Republican and Democratic legislators voiced their thoughts on the 2023 legislative session shortly after it ended on Saturday. Gov. Michelle Lujan Grisham held a press conference with Democratic leadership from both the House and Senate. Lujan Grisham opened the conference with a note on bipartisanship and the sometimes prickly interactions between the legislative and executive branches. “This is not easy. Solutions take each of our areas of expertise and our priorities and passions and put it together,” Lujan Grisham said.
A bill to eliminate life in prison without the possibility of parole for juveniles sentenced as adults passed the House in the early hours of Sunday morning by a 37-25 vote. State Sen. Antoinette Sedillo Lopez, D-Albuquerque, sponsored SB 64. House Majority Leader Gail Chasey, D-Albuquerque, a cosponsor, presented the bill to the House. The bill would, if enacted, retroactively impact 70 adults out of a prison population of about 7,000 individuals in New Mexico and it will end the possibility of a child sentenced as an adult of being given the sentence of life without the chance of parole. It would not automatically grant parole.
The House Judiciary Committee passed a bill that expands voting rights on a 7-4 party-line vote on Monday. HB 4, if enacted, would expand automatic voter registration, restore released convicted felons’ right to vote, create a voluntary permanent absentee voter list and enact the Native American Voting Rights Act. “For this bill, I think it’s a really solid step forward in improving access to the electoral system for as many people as possible,” House Judiciary Committee Chairwoman Christine Chandler said. “And the other one is this issue of felons and they’re released from prison and… they’re on some conditions of parole and what do we want for those folks? We want them integrated in our society..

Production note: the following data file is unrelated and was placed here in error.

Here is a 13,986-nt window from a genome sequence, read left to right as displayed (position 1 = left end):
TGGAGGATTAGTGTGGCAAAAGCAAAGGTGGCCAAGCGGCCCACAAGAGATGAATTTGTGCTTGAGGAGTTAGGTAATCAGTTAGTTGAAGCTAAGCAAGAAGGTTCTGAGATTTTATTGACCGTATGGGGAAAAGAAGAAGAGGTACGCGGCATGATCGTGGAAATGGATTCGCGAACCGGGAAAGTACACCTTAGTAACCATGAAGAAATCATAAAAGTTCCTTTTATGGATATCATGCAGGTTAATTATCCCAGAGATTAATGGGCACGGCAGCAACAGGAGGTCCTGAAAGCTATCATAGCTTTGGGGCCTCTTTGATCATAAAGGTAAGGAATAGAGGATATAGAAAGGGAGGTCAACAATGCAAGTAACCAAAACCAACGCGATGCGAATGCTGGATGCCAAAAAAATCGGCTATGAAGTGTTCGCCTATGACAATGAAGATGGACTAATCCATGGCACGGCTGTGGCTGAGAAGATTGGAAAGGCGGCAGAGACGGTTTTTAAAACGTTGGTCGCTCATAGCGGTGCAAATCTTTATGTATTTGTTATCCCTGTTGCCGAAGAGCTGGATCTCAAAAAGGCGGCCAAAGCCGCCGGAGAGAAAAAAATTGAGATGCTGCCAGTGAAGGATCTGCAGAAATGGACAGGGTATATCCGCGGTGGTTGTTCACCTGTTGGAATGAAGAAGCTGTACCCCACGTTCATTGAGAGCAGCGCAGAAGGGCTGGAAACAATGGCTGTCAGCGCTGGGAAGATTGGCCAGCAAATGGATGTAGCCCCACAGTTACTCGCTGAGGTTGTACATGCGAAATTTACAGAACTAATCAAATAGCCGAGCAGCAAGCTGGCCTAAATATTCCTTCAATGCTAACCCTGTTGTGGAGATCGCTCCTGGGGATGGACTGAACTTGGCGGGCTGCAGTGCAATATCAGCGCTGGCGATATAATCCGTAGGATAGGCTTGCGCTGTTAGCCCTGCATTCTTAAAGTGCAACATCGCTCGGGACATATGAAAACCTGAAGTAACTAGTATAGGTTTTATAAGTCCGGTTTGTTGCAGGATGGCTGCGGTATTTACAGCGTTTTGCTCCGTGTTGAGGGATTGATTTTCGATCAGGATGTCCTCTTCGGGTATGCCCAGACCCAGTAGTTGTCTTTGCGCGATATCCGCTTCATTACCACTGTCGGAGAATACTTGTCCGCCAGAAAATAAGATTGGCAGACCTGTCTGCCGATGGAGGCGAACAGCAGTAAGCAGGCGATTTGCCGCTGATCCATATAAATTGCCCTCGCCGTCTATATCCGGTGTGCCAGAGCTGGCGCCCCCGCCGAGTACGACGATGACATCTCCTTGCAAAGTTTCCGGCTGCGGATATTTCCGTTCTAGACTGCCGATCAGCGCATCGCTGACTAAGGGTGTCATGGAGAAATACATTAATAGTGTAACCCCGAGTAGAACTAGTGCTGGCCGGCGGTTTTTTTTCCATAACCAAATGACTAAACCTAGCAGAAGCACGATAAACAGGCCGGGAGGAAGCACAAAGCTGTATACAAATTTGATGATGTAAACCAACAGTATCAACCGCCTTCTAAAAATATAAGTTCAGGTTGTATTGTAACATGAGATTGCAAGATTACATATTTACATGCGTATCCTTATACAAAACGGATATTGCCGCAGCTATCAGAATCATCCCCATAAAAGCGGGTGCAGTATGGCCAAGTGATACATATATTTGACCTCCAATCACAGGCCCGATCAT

The House Judiciary Committee passed the Reproductive and Gender-Affirming Health Care bill with two amendments by a party line vote of 7 to 4. HB 7 will, if enacted, ensure that all individuals in the state can access reproductive healthcare and gender-affirming care and that if an individual is discriminated against in seeking that care, the individual can seek legal remedy. Rep. Linda Serrato, a Democrat from Santa Fe, sponsored the bill and has said frequently that the bill will, if enacted, prevent a patchwork of healthcare across the state. The cities of Clovis and Hobbs and Lea and Roosevelt counties have passed anti-abortion ordinances that impact abortion clinics’ ability to apply for licenses in those political subdivisions and also place restrictions on medication abortion. Clovis Mayor Mike Morris spoke during public comment on the bill and said the bill “takes away home rule.”
He asked that the committee, if unable to vote no on the bill, “preserve our local authority to reflect the values of the citizens,” he said.
A bill that will require New Mexico health classes to include instruction on affirmative consent before and during sexual activity passed the House Judiciary Committee unanimously, 9 to 0, on Monday. HB 43, Affirmative Consent Policy in Schools, sponsored by House Rep. Liz Thomson, D-Albuquerque, will, if enacted, require affirmative consent to be taught across all New Mexico public and charter schools in either middle or high school health class. The bill also requires higher educational institutions to implement trauma-informed policies that meet an affirmative consent standard. The bill, which has received broad bipartisan support in previous years, received very little discussion among committee members. House Rep. Andrea Reeb, R-Clovis, asked questions around if a higher education institution would initiate a criminal prosecution if the institution failed to meet the standard.